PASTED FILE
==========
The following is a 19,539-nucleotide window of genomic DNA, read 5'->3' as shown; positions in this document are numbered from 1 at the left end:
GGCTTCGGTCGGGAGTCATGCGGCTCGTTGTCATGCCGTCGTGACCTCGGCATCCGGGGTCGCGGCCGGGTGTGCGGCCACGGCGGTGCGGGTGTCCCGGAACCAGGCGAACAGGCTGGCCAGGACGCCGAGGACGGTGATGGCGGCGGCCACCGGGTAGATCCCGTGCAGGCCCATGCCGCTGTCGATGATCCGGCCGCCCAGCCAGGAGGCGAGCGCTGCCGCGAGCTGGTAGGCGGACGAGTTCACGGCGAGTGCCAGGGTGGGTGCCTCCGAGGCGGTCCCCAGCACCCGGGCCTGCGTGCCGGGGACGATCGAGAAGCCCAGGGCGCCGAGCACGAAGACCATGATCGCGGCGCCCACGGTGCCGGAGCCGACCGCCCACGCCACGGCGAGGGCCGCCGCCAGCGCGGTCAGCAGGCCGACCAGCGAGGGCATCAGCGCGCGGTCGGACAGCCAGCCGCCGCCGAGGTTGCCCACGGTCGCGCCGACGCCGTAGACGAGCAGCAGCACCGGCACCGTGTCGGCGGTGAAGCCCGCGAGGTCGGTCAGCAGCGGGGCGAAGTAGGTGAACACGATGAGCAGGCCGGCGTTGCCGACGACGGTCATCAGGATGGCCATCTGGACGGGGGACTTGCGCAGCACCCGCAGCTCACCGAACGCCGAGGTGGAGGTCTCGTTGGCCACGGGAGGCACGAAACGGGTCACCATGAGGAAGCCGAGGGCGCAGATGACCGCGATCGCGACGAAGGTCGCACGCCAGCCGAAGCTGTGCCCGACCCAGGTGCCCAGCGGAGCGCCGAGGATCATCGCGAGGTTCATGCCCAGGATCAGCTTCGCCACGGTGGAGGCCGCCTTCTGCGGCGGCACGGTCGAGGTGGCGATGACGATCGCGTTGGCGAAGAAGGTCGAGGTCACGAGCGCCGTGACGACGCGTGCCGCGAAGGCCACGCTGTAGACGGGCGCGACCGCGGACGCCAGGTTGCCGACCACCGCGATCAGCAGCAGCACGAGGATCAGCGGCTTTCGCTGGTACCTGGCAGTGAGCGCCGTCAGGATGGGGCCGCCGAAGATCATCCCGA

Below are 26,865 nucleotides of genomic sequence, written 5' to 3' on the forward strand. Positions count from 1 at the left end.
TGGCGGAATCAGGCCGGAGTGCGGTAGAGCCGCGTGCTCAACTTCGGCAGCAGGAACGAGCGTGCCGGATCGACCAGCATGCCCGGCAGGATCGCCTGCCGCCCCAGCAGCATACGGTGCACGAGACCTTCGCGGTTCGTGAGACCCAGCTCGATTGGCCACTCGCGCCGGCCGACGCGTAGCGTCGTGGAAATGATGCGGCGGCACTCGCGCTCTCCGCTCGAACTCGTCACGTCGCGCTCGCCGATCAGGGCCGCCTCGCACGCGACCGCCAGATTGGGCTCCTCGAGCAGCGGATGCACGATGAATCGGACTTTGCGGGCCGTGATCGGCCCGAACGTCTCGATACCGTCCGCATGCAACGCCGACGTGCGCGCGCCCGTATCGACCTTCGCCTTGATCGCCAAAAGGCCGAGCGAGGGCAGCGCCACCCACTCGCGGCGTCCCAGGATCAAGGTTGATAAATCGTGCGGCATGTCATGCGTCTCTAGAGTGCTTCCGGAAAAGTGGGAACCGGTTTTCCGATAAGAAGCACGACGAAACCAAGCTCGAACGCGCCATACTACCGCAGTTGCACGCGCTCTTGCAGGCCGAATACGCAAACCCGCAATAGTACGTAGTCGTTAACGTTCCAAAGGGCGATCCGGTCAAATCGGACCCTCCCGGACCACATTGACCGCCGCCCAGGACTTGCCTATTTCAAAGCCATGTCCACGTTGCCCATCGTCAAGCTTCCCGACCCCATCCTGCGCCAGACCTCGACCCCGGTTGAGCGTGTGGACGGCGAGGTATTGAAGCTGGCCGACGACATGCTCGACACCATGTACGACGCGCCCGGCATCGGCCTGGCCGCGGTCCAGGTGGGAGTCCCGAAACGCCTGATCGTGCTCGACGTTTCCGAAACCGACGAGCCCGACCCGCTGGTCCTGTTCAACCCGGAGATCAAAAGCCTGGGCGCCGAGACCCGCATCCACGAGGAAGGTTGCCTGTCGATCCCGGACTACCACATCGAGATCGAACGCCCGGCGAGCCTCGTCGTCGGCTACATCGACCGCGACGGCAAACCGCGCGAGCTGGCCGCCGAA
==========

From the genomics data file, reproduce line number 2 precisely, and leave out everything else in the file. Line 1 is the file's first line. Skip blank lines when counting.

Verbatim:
GGCTTCGGTCGGGAGTCATGCGGCTCGTTGTCATGCCGTCGTGACCTCGGCATCCGGGGTCGCGGCCGGGTGTGCGGCCACGGCGGTGCGGGTGTCCCGGAACCAGGCGAACAGGCTGGCCAGGACGCCGAGGACGGTGATGGCGGCGGCCACCGGGTAGATCCCGTGCAGGCCCATGCCGCTGTCGATGATCCGGCCGCCCAGCCAGGAGGCGAGCGCTGCCGCGAGCTGGTAGGCGGACGAGTTCACGGCGAGTGCCAGGGTGGGTGCCTCCGAGGCGGTCCCCAGCACCCGGGCCTGCGTGCCGGGGACGATCGAGAAGCCCAGGGCGCCGAGCACGAAGACCATGATCGCGGCGCCCACGGTGCCGGAGCCGACCGCCCACGCCACGGCGAGGGCCGCCGCCAGCGCGGTCAGCAGGCCGACCAGCGAGGGCATCAGCGCGCGGTCGGACAGCCAGCCGCCGCCGAGGTTGCCCACGGTCGCGCCGACGCCGTAGACGAGCAGCAGCACCGGCACCGTGTCGGCGGTGAAGCCCGCGAGGTCGGTCAGCAGCGGGGCGAAGTAGGTGAACACGATGAGCAGGCCGGCGTTGCCGACGACGGTCATCAGGATGGCCATCTGGACGGGGGACTTGCGCAGCACCCGCAGCTCACCGAACGCCGAGGTGGAGGTCTCGTTGGCCACGGGAGGCACGAAACGGGTCACCATGAGGAAGCCGAGGGCGCAGATGACCGCGATCGCGACGAAGGTCGCACGCCAGCCGAAGCTGTGCCCGACCCAGGTGCCCAGCGGAGCGCCGAGGATCATCGCGAGGTTCATGCCCAGGATCAGCTTCGCCACGGTGGAGGCCGCCTTCTGCGGCGGCACGGTCGAGGTGGCGATGACGATCGCGTTGGCGAAGAAGGTCGAGGTCACGAGCGCCGTGACGACGCGTGCCGCGAAGGCCACGCTGTAGACGGGCGCGACCGCGGACGCCAGGTTGCCGACCACCGCGATCAGCAGCAGCACGAGGATCAGCGGCTTTCGCTGGTACCTGGCAGTGAGCGCCGTCAGGATGGGGCCGCCGAAGATCATCCCGA